And when I was labor secretary, I was fighting for higher wages, overtime pay for people. I was fighting for retirement security for folks. We were fighting to make sure that people had the skills to compete.

    And the Republicans were always fighting against that. They didn't want to raise the overtime threshold. They fought our efforts at making sure that anyone who had a 401(k) or an IRA could get the advice they need.

    And what we have to do a better job of as Democrats is tell folks exactly what we have been fighting for and what they have been fighting against.


    How does this fit into the debate that I have been hearing out there?

    On the one hand, you hear I guess you would call them centrist Democrats saying, well, the party didn't pay enough attention to the Middle America, working-class Americans, it spent too much time on what they call identity politics.

    And then, on the other hand, you have got the more progressive wing of the party saying, no, no, the party forgot about its base, it about minorities, about black voters, about Hispanic voters.

    And you're hearing two different critiques. How does what you're saying the party is arguing now, how does it fit into that argument?


    Well, I think it's a false choice to suggest that you either do one or the other.

    And as Dr. King said, the best civil right is a good job. What good is a seat at the counter if you can't afford to buy a hamburger? And economic opportunity for everyone is what we have been talking about. And what we have to do a better job of as Democrats is talk about that in every zip code.

    A big part of what we're doing with the Democratic Party is we're building a 12-month-a-year organizing presence in every zip code. We have to talk to folks in rural America, urban America, suburban America, because the opioid epidemic is touching all of those communities.

    And we need to tell them that we are the party that's trying to make sure that we retain access to health care. We're the party that's making sure that you have the skills to compete, not only for today's jobs, but for the dynamic economy and the jobs that will be coming tomorrow.

    That's what Democrats have been fighting for, and I think that message resonates in every zip code across the country. Everyone wants good public education. Doesn't matter where you live. And that's what we're fighting for.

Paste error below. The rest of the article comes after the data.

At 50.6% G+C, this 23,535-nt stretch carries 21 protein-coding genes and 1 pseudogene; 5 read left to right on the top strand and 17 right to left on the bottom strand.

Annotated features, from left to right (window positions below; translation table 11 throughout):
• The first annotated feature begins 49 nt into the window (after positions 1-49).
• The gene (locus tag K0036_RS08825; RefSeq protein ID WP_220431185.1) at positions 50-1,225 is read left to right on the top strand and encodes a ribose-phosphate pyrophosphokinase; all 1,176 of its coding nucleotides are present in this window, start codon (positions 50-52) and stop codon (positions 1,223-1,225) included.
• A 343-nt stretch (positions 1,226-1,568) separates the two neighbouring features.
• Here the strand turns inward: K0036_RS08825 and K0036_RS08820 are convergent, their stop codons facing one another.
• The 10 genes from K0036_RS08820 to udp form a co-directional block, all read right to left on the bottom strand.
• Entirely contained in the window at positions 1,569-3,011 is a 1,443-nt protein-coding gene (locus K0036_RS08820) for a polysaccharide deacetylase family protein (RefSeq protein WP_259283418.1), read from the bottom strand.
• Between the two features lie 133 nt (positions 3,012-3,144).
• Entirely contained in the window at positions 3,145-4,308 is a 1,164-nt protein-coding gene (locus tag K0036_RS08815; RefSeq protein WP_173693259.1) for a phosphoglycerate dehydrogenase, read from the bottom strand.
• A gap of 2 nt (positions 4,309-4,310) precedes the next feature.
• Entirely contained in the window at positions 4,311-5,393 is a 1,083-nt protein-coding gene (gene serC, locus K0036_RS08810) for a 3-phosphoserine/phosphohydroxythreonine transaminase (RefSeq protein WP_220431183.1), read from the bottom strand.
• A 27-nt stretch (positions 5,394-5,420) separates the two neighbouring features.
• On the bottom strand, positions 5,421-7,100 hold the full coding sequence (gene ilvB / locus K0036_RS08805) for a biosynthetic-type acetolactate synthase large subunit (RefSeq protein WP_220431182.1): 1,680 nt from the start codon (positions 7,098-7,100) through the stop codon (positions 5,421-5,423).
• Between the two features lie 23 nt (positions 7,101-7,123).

Former President Obama himself said that he was partly to blame for the fact that the party didn't so as much as it should have done, could have been doing at the state level, at the local level.

    Is the party now going to be working actively to recruit and be more present in local communities, in cities?


    Absolutely. Absolutely.

    We have changed our mission statement. Our mission is no longer simply to elect the president of the United States. Our mission is to elect Democrats up and down the ticket, from the school board to the Senate.

    And our mission is to be there in every zip code. That's why we helped two candidates who were running in Oklahoma a couple weeks ago who won special elections in districts that Donald Trump had won.

    We have a 57-state-and-territory strategy. And we have to organize everywhere. And we to have to be a 12-month-a-year party. You can't just show up every fourth October and call that organizing.

    We have to organize everywhere. And that's everywhere every year.


    I want to come back to the question we were discussing a minute ago. And that is, how much of what people are hearing from Democrats now is anti-Donald Trump?

    How do you both do this, the positive things you're talking about, and remain this relentless anti-Trump machine that many people think the Democrats are?


    Well, we can't match Trump tweet for tweet, because distracting Donald frequently out there.

    I'm sure, at the G20, everyone was talking about John Podesta's tweets. And so when you — and then you have this misnamed voter integrity commission, which is a voter suppression commission.

    And we can't allow all of the relentless conflict and chaos that emanates from this administration to take our eye off the ball. That's what today was about with Leader Pelosi and Senator Schumer. It was about telling the American people we are the party that's fighting for a better future for folks, for everyone.

    We're the party that's going to make sure that you get that good job that pays a decent wage that allows you to have dignity. And we have to do that. And that's exactly what I do everywhere I go, Judy, because it is so important to tell people what we stand for and who we stand with.


    Tom Perez, the chairman of the Democratic Party, thank you very much.


    Pleasure to be with you.

Listen to this Segment